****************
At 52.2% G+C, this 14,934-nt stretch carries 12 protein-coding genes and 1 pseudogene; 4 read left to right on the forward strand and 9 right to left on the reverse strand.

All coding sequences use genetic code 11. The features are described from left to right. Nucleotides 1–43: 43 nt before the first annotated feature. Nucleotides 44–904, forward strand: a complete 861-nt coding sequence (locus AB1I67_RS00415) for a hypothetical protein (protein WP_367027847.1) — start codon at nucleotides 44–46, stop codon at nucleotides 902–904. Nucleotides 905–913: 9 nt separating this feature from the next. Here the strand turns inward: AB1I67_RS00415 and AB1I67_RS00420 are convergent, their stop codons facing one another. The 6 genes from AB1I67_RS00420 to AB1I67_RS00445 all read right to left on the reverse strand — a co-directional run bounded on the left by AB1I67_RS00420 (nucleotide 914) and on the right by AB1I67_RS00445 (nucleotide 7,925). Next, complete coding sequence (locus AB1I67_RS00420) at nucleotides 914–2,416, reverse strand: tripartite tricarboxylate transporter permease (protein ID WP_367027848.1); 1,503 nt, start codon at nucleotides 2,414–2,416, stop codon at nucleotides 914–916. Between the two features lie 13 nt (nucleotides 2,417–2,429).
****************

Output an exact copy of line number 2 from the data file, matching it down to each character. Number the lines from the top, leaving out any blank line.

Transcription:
All coding sequences use genetic code 11. The features are described from left to right. Nucleotides 1–43: 43 nt before the first annotated feature. Nucleotides 44–904, forward strand: a complete 861-nt coding sequence (locus AB1I67_RS00415) for a hypothetical protein (protein WP_367027847.1) — start codon at nucleotides 44–46, stop codon at nucleotides 902–904. Nucleotides 905–913: 9 nt separating this feature from the next. Here the strand turns inward: AB1I67_RS00415 and AB1I67_RS00420 are convergent, their stop codons facing one another. The 6 genes from AB1I67_RS00420 to AB1I67_RS00445 all read right to left on the reverse strand — a co-directional run bounded on the left by AB1I67_RS00420 (nucleotide 914) and on the right by AB1I67_RS00445 (nucleotide 7,925). Next, complete coding sequence (locus AB1I67_RS00420) at nucleotides 914–2,416, reverse strand: tripartite tricarboxylate transporter permease (protein ID WP_367027848.1); 1,503 nt, start codon at nucleotides 2,414–2,416, stop codon at nucleotides 914–916. Between the two features lie 13 nt (nucleotides 2,417–2,429).